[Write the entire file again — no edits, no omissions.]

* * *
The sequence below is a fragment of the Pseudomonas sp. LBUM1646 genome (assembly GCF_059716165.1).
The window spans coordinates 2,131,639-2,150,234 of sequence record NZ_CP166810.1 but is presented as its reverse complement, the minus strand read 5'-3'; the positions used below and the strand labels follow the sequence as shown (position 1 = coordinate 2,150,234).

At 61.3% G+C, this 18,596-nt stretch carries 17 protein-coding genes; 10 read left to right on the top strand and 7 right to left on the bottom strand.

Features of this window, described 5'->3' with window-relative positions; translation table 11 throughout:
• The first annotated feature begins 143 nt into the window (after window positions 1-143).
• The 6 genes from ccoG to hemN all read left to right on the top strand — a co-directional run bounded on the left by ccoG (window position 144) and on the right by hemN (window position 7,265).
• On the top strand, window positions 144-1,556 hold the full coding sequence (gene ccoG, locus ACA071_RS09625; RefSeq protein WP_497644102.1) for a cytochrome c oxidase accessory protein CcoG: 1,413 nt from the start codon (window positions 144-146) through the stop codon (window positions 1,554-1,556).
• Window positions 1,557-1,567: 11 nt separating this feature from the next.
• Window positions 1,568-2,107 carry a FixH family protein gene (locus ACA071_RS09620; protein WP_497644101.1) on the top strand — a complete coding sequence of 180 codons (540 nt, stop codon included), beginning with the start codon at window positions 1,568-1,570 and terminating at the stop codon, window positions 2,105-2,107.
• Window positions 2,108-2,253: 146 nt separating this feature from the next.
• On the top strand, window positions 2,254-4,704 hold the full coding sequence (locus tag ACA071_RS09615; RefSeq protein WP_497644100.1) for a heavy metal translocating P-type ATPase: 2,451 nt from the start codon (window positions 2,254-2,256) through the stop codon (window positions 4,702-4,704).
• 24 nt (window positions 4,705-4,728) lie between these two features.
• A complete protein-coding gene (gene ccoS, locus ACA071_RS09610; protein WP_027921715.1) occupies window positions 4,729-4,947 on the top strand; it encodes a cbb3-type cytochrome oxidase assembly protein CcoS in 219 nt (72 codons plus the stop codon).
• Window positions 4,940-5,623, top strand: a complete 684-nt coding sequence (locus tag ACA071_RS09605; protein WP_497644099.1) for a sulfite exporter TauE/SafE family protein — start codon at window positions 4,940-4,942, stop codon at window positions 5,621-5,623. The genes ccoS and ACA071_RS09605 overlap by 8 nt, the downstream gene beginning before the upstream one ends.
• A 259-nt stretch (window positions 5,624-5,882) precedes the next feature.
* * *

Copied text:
The sequence below is a fragment of the Pseudomonas sp. LBUM1646 genome (assembly GCF_059716165.1).
The window spans coordinates 2,131,639-2,150,234 of sequence record NZ_CP166810.1 but is presented as its reverse complement, the minus strand read 5'-3'; the positions used below and the strand labels follow the sequence as shown (position 1 = coordinate 2,150,234).

At 61.3% G+C, this 18,596-nt stretch carries 17 protein-coding genes; 10 read left to right on the top strand and 7 right to left on the bottom strand.

Features of this window, described 5'->3' with window-relative positions; translation table 11 throughout:
• The first annotated feature begins 143 nt into the window (after window positions 1-143).
• The 6 genes from ccoG to hemN all read left to right on the top strand — a co-directional run bounded on the left by ccoG (window position 144) and on the right by hemN (window position 7,265).
• On the top strand, window positions 144-1,556 hold the full coding sequence (gene ccoG, locus ACA071_RS09625; RefSeq protein WP_497644102.1) for a cytochrome c oxidase accessory protein CcoG: 1,413 nt from the start codon (window positions 144-146) through the stop codon (window positions 1,554-1,556).
• Window positions 1,557-1,567: 11 nt separating this feature from the next.
• Window positions 1,568-2,107 carry a FixH family protein gene (locus ACA071_RS09620; protein WP_497644101.1) on the top strand — a complete coding sequence of 180 codons (540 nt, stop codon included), beginning with the start codon at window positions 1,568-1,570 and terminating at the stop codon, window positions 2,105-2,107.
• Window positions 2,108-2,253: 146 nt separating this feature from the next.
• On the top strand, window positions 2,254-4,704 hold the full coding sequence (locus tag ACA071_RS09615; RefSeq protein WP_497644100.1) for a heavy metal translocating P-type ATPase: 2,451 nt from the start codon (window positions 2,254-2,256) through the stop codon (window positions 4,702-4,704).
• 24 nt (window positions 4,705-4,728) lie between these two features.
• A complete protein-coding gene (gene ccoS, locus ACA071_RS09610; protein WP_027921715.1) occupies window positions 4,729-4,947 on the top strand; it encodes a cbb3-type cytochrome oxidase assembly protein CcoS in 219 nt (72 codons plus the stop codon).
• Window positions 4,940-5,623, top strand: a complete 684-nt coding sequence (locus tag ACA071_RS09605; protein WP_497644099.1) for a sulfite exporter TauE/SafE family protein — start codon at window positions 4,940-4,942, stop codon at window positions 5,621-5,623. The genes ccoS and ACA071_RS09605 overlap by 8 nt, the downstream gene beginning before the upstream one ends.
• A 259-nt stretch (window positions 5,624-5,882) precedes the next feature.